Last week I was feeling bad. I’d blurted out some private thoughts when I was drunk and annoyed, and I had a few regrets. I’m still learning when it is and isn’t best to keep my mouth shut. The next day I stood in the toilets of a pub basement, wearing a vintage dress, doing my makeup for a show I was about to perform in. I had this moment of “THIS is who I am” and everything felt aligned. I stopped beating myself up about mistakes I’d made, stopped focusing on the negative, and let myself have a couple of hours where I wasn’t a flawed human being trying to navigate a complex world, I was a performer, and a good one at that.
The biggest change this summer is that I feel comfortable in who I am. I have become a strong woman who works hard and goes after her goals and is damn good at what she does. I am confident in my abilities and my appearance and my intuition. I learnt to trust myself. I still screw up — I’m human, after all — but I support myself, I no longer go into self-destruct mode the moment I veer off course.
There’s this line in the song ‘The Darkness’ from the TV show Crazy Ex-Girlfriend that goes “for so many years I’ve used the darkness to feel, but now there are things in my life that are actually real” and maybe that’s the difference between 4th year Eliza and my previous personalities. I’ve always been sunshine cloaked in a layer of melancholy, but it’s not who I am anymore. I’m sick of clinging on to every sadness, defining myself by everything that’s hurt me, as if that’s the only way to make sense of the person I’ve become. Those chapters are closed. The real Eliza isn’t sad and broken. Sure, I write dark and twisted novels and I spend a little too much time imagining scary dystopian scenarios, but underneath it all, there ain’t that much darkness. I gravitate towards hope, that is my nature.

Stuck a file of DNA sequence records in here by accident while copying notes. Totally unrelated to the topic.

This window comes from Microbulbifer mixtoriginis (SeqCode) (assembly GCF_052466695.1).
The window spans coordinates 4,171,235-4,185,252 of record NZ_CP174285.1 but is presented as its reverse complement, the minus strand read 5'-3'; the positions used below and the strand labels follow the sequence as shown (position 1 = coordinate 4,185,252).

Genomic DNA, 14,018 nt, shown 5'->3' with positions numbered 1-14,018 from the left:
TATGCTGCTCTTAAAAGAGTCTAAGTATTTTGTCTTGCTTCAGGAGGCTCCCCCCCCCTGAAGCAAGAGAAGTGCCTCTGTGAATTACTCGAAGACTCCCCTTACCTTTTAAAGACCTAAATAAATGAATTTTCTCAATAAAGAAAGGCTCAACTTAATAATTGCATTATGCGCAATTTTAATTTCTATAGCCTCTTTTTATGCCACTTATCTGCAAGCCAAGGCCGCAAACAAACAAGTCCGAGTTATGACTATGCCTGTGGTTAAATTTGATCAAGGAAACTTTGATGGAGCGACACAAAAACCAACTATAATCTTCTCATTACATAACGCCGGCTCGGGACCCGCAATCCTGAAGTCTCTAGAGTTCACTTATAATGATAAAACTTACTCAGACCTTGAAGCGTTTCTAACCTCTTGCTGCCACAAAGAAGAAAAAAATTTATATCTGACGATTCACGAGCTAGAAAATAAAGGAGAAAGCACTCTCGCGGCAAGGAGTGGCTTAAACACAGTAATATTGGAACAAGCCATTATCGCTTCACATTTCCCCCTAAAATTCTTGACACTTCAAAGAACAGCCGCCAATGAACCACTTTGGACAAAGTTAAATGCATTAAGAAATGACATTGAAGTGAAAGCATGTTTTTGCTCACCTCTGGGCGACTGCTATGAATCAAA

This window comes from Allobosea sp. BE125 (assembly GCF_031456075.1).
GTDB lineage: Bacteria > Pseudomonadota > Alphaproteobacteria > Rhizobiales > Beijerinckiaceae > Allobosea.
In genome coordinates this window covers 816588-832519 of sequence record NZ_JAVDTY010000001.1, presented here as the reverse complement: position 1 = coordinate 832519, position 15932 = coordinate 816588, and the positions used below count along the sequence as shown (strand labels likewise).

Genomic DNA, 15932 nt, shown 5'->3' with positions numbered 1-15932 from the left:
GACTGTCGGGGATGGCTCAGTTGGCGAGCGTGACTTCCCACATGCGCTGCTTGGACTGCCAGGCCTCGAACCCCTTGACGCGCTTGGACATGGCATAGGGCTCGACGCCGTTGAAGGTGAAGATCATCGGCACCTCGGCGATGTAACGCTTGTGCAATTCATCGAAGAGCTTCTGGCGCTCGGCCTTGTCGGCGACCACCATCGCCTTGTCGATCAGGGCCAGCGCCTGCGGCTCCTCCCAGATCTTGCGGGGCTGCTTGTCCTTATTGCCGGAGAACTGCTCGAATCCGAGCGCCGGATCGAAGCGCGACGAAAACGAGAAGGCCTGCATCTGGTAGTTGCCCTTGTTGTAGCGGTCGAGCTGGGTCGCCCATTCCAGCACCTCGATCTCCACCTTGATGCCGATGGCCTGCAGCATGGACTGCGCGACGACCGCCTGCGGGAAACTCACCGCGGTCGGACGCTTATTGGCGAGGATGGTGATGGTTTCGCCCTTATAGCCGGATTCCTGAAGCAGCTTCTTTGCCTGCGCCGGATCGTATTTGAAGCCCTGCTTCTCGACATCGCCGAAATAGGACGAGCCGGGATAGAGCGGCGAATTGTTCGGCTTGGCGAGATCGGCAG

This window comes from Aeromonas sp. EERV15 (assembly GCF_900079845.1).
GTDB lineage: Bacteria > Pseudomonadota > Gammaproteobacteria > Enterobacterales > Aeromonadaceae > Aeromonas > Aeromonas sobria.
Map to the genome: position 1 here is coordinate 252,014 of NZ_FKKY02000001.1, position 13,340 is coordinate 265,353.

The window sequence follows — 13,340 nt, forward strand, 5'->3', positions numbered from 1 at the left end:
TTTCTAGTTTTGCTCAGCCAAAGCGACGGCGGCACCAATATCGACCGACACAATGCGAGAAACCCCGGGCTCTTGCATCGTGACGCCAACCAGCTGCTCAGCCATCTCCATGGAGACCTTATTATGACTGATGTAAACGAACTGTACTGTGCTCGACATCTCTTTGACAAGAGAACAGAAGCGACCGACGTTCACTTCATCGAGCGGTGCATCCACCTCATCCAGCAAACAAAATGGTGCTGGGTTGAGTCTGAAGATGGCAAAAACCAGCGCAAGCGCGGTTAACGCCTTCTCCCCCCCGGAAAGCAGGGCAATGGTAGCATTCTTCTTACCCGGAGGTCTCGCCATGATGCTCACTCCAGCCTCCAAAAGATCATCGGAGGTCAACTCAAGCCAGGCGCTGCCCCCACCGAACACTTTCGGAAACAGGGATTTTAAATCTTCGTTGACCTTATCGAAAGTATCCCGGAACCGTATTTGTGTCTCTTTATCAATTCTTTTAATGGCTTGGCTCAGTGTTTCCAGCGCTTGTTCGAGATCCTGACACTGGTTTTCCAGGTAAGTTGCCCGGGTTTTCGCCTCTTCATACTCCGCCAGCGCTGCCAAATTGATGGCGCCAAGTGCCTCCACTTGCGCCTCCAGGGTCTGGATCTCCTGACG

When I was in Estonia (my favourite sentence starter…), I got talking to this man. I’d just come back from a week in Latvia, and I sat in the hostel bar waiting to see my former coworkers, and this older man started talking to me. He kept buying me ciders, and we talked about climate change. He asked me repeatedly: do I actually think my generation can save the planet before it’s too late? I said yes. I think things will get a hell of a lot worse before they get better, but I can truly picture a better world. I can imagine countries working together to create a sustainable future, instead of fighting each other and destroying the planet further. I can envision a utopian future. Maybe it’s simply that I can’t comprehend the human race dying out before I’ve even reached middle age, but I am an optimist, I will always see the light at the end of the tunnel, because otherwise what’s left? The man, who was nearly 60, then told me I was “the kind of girl mothers want their sons to bring home” and I soon realised he’d been hitting on me and THAT was the reason he’d bought me upwards of 7 ciders and talked to me for four hours. Awkward.